At this time of The Jewish New Year, also considered the Day of Judgment. The period of the High Holidays is a time of introspection and atonement. The holiday is celebrated with the sounding of the shofar, lengthy prayers in synagogue, the eating of apples and honey, and round challah for a sweet and whole year. Tashlikh, casting bread on the water to symbolize the washing away of sins, also takes place on Rosh Hashana. and The holiest day of the Jewish year and the culmination of a season of self-reflection. Jews fast, abstain from other worldly pleasures, and gather in prayers that last throughout the day. Following Ne'ilah, the final prayers, during which Jews envision the Gates of Repentance closing, the shofar is sounded in one long blast to conclude the holy day. It is customary to begin building one's sukkah as soon as the day ends., we as Jews ask God for forgiveness of our sins, and to remember us and our loved ones in the book of life. When coming to Temple during the High Holidays wear something of a loved one who has passed. A pin, a A four-cornered garment to which ritual fringes (tzitzit/tzitzi'ot) are affixed. The knots in the fringes represent the name of God and remind us of God's commandments. The tallit is worn during prayer and can also be drawn about oneself or around the bride and groom to symbolize divine protection., a necklace, or bring a small picture in our pocket. In doing so, it will make their light shine again. During this holiday, we remember our past and look to the future. Looking to the past by remembering our loved ones, and looking to the future by showing them what has gone on in our lives since they have past. By bringing something to the Temple on the High Holidays we can do both; remember our family and friends who have passed and keep them alive not only by coming to temple for yizkor, but for services too.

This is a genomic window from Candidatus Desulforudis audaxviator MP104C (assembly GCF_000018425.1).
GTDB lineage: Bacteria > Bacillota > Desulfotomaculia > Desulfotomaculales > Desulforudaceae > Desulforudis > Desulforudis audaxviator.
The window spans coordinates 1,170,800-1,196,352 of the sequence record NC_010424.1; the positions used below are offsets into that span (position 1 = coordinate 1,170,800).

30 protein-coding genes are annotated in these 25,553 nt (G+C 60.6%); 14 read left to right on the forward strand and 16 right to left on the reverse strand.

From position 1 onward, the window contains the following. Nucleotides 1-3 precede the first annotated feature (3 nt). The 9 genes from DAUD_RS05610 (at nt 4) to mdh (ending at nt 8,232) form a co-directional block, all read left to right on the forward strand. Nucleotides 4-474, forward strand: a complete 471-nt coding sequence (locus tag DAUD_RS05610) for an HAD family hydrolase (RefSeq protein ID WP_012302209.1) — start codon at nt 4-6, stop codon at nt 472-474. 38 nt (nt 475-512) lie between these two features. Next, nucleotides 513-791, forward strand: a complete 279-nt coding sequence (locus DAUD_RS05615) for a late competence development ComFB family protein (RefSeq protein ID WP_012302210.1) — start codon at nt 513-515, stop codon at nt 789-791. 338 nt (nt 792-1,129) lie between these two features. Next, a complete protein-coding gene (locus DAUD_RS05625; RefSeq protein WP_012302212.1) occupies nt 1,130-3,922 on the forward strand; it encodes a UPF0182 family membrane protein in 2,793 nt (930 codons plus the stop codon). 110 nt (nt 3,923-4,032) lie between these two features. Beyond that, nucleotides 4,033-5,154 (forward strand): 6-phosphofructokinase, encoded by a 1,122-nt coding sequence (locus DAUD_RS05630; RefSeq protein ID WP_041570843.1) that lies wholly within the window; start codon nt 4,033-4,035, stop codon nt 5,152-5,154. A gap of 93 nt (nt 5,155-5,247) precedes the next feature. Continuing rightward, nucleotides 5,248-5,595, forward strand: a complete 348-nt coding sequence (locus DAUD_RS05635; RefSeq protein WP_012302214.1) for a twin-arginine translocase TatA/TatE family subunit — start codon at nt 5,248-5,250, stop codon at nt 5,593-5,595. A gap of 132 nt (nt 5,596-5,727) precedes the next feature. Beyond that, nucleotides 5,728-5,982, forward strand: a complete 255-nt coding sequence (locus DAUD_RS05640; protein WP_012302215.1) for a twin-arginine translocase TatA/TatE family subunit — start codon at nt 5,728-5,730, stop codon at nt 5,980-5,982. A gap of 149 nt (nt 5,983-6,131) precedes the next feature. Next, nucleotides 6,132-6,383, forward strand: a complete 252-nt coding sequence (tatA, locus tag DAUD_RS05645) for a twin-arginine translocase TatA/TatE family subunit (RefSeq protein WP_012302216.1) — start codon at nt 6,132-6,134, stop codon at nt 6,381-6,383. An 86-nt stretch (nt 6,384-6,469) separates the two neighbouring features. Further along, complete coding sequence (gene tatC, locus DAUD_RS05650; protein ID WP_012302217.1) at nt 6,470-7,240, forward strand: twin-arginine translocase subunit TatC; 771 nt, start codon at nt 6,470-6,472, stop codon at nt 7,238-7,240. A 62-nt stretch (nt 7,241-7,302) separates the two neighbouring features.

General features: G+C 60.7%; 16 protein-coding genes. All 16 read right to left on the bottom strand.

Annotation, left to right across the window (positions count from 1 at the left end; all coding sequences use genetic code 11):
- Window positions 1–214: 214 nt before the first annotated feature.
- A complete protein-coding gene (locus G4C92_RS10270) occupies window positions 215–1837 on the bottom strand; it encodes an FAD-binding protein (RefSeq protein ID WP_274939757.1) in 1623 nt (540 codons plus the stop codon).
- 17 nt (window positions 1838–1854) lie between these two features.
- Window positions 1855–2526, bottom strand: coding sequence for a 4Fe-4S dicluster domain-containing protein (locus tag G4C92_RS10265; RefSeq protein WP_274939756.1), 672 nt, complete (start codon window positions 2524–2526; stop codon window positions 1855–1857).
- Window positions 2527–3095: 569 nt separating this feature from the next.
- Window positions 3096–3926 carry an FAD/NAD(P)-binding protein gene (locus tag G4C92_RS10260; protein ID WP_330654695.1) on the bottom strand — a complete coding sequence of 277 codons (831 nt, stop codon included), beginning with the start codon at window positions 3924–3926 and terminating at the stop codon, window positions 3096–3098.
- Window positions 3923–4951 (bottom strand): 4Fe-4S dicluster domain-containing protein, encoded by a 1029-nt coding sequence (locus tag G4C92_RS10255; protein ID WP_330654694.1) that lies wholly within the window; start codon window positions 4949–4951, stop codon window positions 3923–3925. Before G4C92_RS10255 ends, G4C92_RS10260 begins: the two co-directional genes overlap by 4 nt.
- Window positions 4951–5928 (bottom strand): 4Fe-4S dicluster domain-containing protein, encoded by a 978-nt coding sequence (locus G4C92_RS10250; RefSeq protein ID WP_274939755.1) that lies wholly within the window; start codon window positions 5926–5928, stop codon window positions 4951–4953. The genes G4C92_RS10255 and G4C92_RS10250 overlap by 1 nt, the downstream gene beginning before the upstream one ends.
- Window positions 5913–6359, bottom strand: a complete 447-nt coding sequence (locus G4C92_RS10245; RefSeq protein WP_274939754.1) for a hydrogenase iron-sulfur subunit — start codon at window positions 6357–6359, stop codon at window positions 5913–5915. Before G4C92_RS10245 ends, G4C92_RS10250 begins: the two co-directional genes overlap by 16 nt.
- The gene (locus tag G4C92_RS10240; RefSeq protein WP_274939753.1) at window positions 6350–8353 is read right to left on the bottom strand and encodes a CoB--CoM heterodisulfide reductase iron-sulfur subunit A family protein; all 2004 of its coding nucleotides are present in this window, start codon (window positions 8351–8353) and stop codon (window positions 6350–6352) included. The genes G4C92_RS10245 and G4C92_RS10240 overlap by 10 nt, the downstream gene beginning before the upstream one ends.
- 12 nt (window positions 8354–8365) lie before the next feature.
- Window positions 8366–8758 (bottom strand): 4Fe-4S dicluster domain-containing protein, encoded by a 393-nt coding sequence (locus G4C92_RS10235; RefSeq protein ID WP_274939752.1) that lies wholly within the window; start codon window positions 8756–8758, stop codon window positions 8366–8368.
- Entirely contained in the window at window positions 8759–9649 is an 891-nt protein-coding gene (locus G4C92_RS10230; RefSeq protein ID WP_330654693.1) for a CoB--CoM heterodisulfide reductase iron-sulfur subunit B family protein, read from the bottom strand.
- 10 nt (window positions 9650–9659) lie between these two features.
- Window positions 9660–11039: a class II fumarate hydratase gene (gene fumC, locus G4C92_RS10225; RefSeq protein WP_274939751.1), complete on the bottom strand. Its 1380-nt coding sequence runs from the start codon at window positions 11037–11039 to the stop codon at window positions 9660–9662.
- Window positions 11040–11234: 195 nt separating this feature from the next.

My wife wears her mother’s necklace, and I wear my dad’s pin. In this way they are never far from us and their light does shine again.
Originally published on Men of Reform Judaism